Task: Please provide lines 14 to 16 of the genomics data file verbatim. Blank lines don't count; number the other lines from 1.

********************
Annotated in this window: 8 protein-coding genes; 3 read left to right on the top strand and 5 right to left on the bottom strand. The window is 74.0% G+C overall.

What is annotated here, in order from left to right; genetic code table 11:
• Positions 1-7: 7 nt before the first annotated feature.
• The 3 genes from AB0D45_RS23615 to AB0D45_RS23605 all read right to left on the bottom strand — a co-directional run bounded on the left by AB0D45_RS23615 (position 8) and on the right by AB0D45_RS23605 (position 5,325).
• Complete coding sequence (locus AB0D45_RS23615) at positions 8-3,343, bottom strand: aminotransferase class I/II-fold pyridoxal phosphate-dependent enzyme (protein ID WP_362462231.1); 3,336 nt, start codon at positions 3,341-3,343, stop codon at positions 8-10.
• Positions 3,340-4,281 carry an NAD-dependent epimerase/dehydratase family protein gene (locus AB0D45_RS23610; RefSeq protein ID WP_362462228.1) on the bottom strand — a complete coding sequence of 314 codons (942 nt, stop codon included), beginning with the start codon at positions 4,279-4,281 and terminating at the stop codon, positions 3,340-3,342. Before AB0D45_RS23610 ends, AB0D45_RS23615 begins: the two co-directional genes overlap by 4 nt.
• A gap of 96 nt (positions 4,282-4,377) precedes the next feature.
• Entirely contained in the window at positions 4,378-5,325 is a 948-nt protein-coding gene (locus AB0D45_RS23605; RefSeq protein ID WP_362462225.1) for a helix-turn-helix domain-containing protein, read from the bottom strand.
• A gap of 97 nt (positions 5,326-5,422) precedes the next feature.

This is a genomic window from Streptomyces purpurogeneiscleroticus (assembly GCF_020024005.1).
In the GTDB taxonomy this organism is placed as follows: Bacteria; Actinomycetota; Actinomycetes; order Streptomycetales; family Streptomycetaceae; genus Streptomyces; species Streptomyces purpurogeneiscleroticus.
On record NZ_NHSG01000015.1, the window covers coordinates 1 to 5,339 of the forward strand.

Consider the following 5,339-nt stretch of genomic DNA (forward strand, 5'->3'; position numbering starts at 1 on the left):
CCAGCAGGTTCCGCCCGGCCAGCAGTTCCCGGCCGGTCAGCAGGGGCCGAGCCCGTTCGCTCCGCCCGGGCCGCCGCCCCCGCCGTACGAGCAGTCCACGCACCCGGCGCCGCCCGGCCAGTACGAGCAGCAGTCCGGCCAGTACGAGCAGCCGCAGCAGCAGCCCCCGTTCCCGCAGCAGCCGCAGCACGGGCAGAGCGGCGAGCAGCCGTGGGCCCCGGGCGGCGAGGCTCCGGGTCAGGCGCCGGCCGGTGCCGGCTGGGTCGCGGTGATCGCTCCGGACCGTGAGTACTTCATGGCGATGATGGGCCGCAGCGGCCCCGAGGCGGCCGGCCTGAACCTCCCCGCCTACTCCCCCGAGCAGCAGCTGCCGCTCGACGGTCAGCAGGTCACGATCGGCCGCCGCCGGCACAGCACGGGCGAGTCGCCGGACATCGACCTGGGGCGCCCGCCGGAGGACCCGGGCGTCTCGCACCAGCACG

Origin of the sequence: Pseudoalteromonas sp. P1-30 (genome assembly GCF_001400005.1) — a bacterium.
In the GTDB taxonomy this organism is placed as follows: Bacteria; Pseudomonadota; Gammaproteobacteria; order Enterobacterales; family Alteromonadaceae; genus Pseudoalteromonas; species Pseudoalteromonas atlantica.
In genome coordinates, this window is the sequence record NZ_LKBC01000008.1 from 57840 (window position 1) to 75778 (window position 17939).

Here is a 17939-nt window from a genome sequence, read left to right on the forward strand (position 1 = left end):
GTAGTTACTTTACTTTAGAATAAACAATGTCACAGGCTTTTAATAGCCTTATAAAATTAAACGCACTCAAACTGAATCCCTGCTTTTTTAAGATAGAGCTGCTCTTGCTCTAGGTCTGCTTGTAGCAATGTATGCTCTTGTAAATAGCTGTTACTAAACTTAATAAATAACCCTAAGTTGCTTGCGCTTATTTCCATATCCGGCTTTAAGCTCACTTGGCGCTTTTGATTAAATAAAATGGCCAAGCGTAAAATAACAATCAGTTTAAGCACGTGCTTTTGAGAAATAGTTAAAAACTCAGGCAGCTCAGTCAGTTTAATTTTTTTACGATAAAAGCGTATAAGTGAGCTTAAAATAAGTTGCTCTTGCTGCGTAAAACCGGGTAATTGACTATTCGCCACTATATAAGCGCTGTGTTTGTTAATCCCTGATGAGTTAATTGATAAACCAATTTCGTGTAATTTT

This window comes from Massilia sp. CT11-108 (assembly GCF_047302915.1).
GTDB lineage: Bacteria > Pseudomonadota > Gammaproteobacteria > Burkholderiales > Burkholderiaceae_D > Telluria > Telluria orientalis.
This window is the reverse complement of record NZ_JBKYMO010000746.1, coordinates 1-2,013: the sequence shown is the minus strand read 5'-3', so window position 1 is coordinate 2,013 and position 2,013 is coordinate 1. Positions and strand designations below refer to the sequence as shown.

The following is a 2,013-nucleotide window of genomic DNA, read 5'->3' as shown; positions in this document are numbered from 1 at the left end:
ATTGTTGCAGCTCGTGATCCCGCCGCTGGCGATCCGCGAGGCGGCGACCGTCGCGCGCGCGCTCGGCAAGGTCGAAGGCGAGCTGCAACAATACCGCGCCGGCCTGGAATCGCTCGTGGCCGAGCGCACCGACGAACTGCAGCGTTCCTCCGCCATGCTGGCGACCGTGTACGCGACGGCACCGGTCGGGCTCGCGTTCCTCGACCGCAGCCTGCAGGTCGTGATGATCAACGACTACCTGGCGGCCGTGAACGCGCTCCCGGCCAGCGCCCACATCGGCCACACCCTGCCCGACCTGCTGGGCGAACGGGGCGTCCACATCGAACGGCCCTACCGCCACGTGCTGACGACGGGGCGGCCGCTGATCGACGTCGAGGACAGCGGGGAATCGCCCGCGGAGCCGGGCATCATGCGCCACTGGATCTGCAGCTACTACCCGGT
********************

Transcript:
CCAGCAGGTTCCGCCCGGCCAGCAGTTCCCGGCCGGTCAGCAGGGGCCGAGCCCGTTCGCTCCGCCCGGGCCGCCGCCCCCGCCGTACGAGCAGTCCACGCACCCGGCGCCGCCCGGCCAGTACGAGCAGCAGTCCGGCCAGTACGAGCAGCCGCAGCAGCAGCCCCCGTTCCCGCAGCAGCCGCAGCACGGGCAGAGCGGCGAGCAGCCGTGGGCCCCGGGCGGCGAGGCTCCGGGTCAGGCGCCGGCCGGTGCCGGCTGGGTCGCGGTGATCGCTCCGGACCGTGAGTACTTCATGGCGATGATGGGCCGCAGCGGCCCCGAGGCGGCCGGCCTGAACCTCCCCGCCTACTCCCCCGAGCAGCAGCTGCCGCTCGACGGTCAGCAGGTCACGATCGGCCGCCGCCGGCACAGCACGGGCGAGTCGCCGGACATCGACCTGGGGCGCCCGCCGGAGGACCCGGGCGTCTCGCACCAGCACG

Origin of the sequence: Pseudoalteromonas sp. P1-30 (genome assembly GCF_001400005.1) — a bacterium.
In the GTDB taxonomy this organism is placed as follows: Bacteria; Pseudomonadota; Gammaproteobacteria; order Enterobacterales; family Alteromonadaceae; genus Pseudoalteromonas; species Pseudoalteromonas atlantica.